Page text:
Friday 26 December 2014

Why we all feel so empty now that World Cup 2014 is over

Marie Murphy

Published 15/07/2014 | 02:30

Germany's Mario Goetze celebrates his goal against Argentina infront of teammate Thomas Mueller during extra time in their 2014 World Cup final at the Maracana stadium in Rio de Janeiro July 13, 2014.  REUTERS/Dylan Martinez
Germany's Mario Goetze celebrates his goal against Argentina infront of teammate Thomas Mueller during extra time. Reuters
Bastian Schweinsteiger, holding the trophy, celebrates with his team-mates after Germany defeated Argentina 1-0 in the final of the World Cup at the Maracana Stadium in Rio de Janeiro, Brazil, last night. PA
Germany's Mario Goetze shoots to score a goal past Argentina's goalkeeper Sergio Romero during extra time. Reuters
Germany's Mario Gotze celebrate winning the World Cup after the FIFA World Cup Final at the Estadio do Maracana

WITH the end of the World Cup 2014, a global mourning has begun. Regardless of who you wanted to win or lose there is emptiness when it is over.

The closing ceremony marked the end of the social, emotional and psychological benefits of a world united by the togetherness of competition and reverence for the youth, skill, fitness, agility, determination and heroism of young men fighting for national honour.

Heady stuff. It kept us going for the past month. Now the journey back to reality begins.

Of course, the World Cup is not just about football.

It is big business: high finance; multi-million advertising; showcasing of countries; sourcing of talent; national identity; and recognition and cohesion.

For the ordinary fan it is one of the best forms of psychological therapy. Since the opening match between Brazil and Croatia, not a day has gone by without the thrill of something to talk about, something to look forward to, something to debate, players to analyse and arrangements for watching the next match. As the games have progressed, their psychological and sociological impact has grown.

Matches are microcosms of life with all its fortunes, misfortunes, trials, tricks, skulduggery, manipulation, magnificence, ruthlessness and resignation.

Life like the World Cup is not over 'til it's over. We just have to keep playing our best all the time.

As the weeks have progressed, matches have united many families and there have been shifting alliances and coalitions amongst friends, strangers and workmates and all kinds of otherwise odd bedfellows from all walks of life who have found that they share a passion for the sport and new respect for each other. Even with Ireland out of it, interesting affiliations have arisen with people supporting countries to which their children have emigrated and with the diversity in home population, partners have been shouting for opposing teams.

For children, there are deep subliminal psychological messages.

They learn that the mighty can fall, the underdog can win, persistence pays, never give up. They have seen injustice, fair play and foul, faking injury, accepting authority, the futility of uncontrolled anger, the consequences if frustration becomes aggression and the fine face of true sportsmanship.

The World Cup shows children the importance of fitness, practice and team play, loyalty, courage and that nothing is achieved without effort, pain and self-control. Life brings physical and moral injuries to all who participate but who wouldn't want to be playing the game.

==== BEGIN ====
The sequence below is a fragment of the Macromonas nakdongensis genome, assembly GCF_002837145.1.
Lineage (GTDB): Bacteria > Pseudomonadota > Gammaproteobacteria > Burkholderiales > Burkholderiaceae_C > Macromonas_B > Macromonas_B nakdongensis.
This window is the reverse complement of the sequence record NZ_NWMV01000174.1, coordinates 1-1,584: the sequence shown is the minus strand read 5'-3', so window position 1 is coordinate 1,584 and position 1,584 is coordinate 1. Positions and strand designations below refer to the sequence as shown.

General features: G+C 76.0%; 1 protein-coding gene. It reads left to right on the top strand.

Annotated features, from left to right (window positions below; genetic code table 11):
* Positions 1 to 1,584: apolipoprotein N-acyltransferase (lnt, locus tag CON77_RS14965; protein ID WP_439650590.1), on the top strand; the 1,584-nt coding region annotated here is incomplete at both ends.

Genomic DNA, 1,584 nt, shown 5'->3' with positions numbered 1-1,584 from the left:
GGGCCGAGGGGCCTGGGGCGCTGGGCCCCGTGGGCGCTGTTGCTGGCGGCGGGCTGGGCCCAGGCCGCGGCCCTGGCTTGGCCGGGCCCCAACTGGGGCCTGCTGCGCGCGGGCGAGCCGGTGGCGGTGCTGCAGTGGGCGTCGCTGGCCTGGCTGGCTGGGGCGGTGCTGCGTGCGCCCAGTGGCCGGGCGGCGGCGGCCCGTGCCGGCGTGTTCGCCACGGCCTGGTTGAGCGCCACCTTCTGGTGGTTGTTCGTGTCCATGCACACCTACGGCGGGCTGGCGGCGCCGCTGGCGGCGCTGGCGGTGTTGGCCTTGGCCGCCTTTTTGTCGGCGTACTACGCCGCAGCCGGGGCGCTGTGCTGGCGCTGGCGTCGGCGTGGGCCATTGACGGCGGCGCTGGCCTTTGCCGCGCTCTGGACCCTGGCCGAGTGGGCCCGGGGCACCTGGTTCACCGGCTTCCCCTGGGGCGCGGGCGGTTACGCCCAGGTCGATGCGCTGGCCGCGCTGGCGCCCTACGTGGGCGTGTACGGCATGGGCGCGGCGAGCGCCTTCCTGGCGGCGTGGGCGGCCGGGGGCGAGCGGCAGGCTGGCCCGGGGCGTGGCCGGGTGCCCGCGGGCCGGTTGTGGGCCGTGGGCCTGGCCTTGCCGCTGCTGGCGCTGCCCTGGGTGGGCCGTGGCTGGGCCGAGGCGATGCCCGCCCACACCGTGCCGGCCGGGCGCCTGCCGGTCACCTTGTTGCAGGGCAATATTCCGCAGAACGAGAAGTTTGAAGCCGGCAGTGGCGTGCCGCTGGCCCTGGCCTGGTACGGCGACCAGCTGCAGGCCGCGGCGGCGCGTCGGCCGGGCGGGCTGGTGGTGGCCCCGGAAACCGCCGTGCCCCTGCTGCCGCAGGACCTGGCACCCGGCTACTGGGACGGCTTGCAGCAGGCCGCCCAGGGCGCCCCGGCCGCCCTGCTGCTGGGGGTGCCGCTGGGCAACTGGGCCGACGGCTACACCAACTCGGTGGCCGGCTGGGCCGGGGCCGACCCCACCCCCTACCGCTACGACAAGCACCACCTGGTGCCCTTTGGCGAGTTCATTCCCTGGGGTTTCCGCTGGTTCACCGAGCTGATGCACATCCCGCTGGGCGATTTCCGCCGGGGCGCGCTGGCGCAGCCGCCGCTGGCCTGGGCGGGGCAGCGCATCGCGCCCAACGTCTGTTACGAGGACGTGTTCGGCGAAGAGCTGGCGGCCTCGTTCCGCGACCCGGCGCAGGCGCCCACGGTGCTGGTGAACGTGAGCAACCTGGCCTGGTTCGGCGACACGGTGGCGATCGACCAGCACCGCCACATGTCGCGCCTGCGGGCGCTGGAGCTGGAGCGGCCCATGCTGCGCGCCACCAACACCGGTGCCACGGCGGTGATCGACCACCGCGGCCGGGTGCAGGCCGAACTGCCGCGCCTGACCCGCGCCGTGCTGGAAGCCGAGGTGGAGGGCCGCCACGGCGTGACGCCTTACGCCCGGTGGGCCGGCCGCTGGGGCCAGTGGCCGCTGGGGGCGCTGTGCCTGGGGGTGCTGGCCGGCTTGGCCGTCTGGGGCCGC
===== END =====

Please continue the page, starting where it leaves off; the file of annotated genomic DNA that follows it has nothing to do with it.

The World Cup reflects our own life experiences, and if we are lucky, each of us have had moments akin to the thrill of the win, triumph in adversity, or simply surviving when all the odds were against us.

Few of us will have escaped moments of humiliation and defeat; times when we did not live up to expectations, when we missed our chance, made the wrong choice, went the wrong way, misjudged, mismanaged and lost. We know what it's like to come close, when we should have run with the ball, when we lost our courage and did not follow through. Almost everyone has suffered injustice at some time in life and the frustration of what is patently visibly unfair. Life brings physical and moral injuries to all who participate. Defeat is one thing, humiliation is another and resonances were high for many when the machine of German skill was at 7-0 against Brazil and then the miracle – the redemption in the goal by Oscar that showed that even when all the chips are down you just don't give up.

Perhaps that's the most potent psychological message of the World Cup – never to give up.

When suicide rates are high, it is time to remember that circumstances change, miracles happen, time resolves things, everyone gets their turn, nothing lasts forever, either happiness or sadness, victory or defeat.

We are sad that World Cup 2014 is over. It has been an antidote to isolation, loneliness and depression. It has united us. It has occupied our thoughts, diverted us from problems. It has made us laugh watching grown men clutching themselves behind a line of shaving foam jockeying to protect their person and their nation. Many times it has made us cry.

And there is a double loss for us Irish fans with the departure of Bill O'Herlihy as commentator for so many years. He worked with Eamon Dunphy since the 70s with Johnny Giles since the 80s and Liam Brady since the 90s.

World Cups measure the passage of time, our own ageing, gains and losses, beginnings and endings and the poignancy of life.

Dr Marie Murray is clinical psychologist, author and broadcaster

Irish Independent

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